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UK trader in court over U.S. 'flash crash'

Wednesday, April 22, 2015 - 02:00

A London court has granted conditional bail to Navinder Singh Sarao, a trader accused by U.S. authorities of illegally stoking the May 2010 Wall Street ''flash crash'', and set the required surety at 5.05 million pounds ($8 million). Ivor Bennett reports

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All it took was a matter of minutes. Nearly 1 trillion dollars wiped off the Dow Jones Industrial Average in Wall Street's infamous flash crash. Almost 5 years on, US regulators believe a British high-frequency trader was largely to blame. Arriving at court in london, Navinder Singh Sarao is accused of manipulating the market. He opposed his extradition to the US, where he's also charged with wire and commodities fraud. It's alleged he used an automated program to generate large sell orders. He then cancelled the trades after the price had fallen, giving him a chance to buy new contracts before a rebound. On the day of the flash crash itself, regulators estimate Sarao made nearly 900,000 dollars. It's the first time authorities have blamed manipulation for the turbulence. But proving it won't be easy, says Credit Agricole's Adam Myers. SOUNDBITE (English) ADAM MYERS, FOREX STRATEGIST, CREDIT AGRICOLE, SAYING: "We're talking about an equation that is written into computer code and acting with a bunch of very expensive infrastructure autonomously from the intervention of a human. So it is very difficult to prosecute and very very difficult to control." Sarao was arrested at his parents' home in Hounslow, west London where the suburban surroundings belie the scale of the accusations against him. US authorities say he made over 40 million dollars in total. alleging the manipulations continued for five years, right up until earlier this month. Much of it, they say, was done through Nav Sarao Futures Limited - a company registered to this modest property. for those living near by, it's not easy to understand. SOUNDBITE (English) ANIL PURI, NEIGHBOUR, SAYING: "I'm very surprised. I mean, you wouldn't expect that around here you know. It's a fairly normal street, everyone's mind-your-own-business, so I'm very shocked." A full extradition hearing has been set for August. If convicted, US authorities say Sarao would face a long sentence.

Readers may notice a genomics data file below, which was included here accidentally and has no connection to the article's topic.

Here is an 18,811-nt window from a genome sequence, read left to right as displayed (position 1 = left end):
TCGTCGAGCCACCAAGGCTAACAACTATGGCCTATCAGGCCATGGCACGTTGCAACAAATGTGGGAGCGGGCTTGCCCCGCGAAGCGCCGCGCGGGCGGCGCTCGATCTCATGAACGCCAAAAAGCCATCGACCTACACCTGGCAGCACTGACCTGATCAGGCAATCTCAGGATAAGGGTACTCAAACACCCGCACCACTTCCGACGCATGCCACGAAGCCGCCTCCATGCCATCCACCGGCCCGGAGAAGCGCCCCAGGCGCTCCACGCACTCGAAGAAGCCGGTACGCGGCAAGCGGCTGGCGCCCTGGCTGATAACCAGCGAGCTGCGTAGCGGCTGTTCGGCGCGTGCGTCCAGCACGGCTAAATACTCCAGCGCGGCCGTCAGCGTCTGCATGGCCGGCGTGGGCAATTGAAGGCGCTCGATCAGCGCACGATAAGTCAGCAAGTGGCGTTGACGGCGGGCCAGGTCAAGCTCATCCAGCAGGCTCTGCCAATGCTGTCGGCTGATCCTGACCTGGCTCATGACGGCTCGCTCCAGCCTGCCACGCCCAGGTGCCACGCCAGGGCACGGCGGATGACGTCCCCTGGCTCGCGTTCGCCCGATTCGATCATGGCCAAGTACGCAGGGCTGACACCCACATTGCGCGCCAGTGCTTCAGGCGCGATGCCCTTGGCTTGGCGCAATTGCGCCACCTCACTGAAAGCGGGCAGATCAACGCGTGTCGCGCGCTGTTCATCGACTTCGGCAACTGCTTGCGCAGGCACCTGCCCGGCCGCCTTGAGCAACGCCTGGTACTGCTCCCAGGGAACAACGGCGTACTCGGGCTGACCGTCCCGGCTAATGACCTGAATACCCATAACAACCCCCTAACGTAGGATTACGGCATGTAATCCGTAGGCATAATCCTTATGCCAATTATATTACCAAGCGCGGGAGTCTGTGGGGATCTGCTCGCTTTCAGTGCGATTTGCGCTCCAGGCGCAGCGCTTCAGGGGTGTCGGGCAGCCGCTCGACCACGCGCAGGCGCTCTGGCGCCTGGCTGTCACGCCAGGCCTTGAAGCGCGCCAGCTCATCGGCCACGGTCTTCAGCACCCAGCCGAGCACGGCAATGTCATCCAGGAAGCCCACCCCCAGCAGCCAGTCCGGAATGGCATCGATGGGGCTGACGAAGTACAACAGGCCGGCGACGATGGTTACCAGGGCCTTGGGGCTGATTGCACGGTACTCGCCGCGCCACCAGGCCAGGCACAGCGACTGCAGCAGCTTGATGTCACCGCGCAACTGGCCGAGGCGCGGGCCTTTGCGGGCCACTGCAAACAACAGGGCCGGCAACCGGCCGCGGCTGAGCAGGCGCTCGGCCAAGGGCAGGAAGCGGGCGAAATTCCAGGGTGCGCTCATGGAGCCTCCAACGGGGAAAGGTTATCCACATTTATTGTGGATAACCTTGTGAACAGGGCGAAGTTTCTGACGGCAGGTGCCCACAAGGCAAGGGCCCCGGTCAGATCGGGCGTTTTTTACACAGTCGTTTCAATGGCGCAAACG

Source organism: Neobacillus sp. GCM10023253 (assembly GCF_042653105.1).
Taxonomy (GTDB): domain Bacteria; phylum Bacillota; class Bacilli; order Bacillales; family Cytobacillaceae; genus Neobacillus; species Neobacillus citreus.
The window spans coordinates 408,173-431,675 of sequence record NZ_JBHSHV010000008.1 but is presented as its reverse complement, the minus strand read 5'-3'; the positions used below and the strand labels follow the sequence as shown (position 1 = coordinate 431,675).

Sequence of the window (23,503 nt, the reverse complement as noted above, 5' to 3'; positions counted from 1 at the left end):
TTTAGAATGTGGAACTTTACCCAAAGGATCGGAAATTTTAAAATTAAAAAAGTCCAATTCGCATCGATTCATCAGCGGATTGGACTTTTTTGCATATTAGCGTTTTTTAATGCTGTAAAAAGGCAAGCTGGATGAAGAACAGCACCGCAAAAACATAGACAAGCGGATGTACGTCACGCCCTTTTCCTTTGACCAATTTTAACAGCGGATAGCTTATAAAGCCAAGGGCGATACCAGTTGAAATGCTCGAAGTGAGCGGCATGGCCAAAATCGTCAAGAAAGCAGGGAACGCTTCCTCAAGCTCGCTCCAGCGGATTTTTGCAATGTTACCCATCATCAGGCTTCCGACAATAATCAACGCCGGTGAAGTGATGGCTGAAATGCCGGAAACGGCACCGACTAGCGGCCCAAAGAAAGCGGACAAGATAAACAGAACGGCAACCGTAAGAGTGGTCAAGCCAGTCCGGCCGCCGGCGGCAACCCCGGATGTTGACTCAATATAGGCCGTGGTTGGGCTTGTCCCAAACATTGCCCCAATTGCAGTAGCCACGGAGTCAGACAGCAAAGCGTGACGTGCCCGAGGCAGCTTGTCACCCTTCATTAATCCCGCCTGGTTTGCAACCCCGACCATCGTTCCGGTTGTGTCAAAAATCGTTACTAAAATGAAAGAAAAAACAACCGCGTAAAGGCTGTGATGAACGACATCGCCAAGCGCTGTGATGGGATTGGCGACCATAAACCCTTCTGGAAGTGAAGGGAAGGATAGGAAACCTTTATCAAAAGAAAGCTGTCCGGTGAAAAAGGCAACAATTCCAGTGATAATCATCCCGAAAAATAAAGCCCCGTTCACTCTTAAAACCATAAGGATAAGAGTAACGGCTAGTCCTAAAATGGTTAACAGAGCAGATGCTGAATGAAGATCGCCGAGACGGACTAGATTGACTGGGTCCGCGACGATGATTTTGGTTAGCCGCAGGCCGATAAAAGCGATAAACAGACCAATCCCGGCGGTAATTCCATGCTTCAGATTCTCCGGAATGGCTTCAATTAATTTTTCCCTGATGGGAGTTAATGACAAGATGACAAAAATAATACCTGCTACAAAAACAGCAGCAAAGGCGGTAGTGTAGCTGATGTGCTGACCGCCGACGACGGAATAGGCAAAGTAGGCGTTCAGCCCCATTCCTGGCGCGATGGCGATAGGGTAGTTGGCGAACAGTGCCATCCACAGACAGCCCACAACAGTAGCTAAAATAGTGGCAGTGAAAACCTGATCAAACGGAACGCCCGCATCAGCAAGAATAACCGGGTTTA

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UK trader in court over U.S. 'flash crash'

Wednesday, April 22, 2015 - 02:00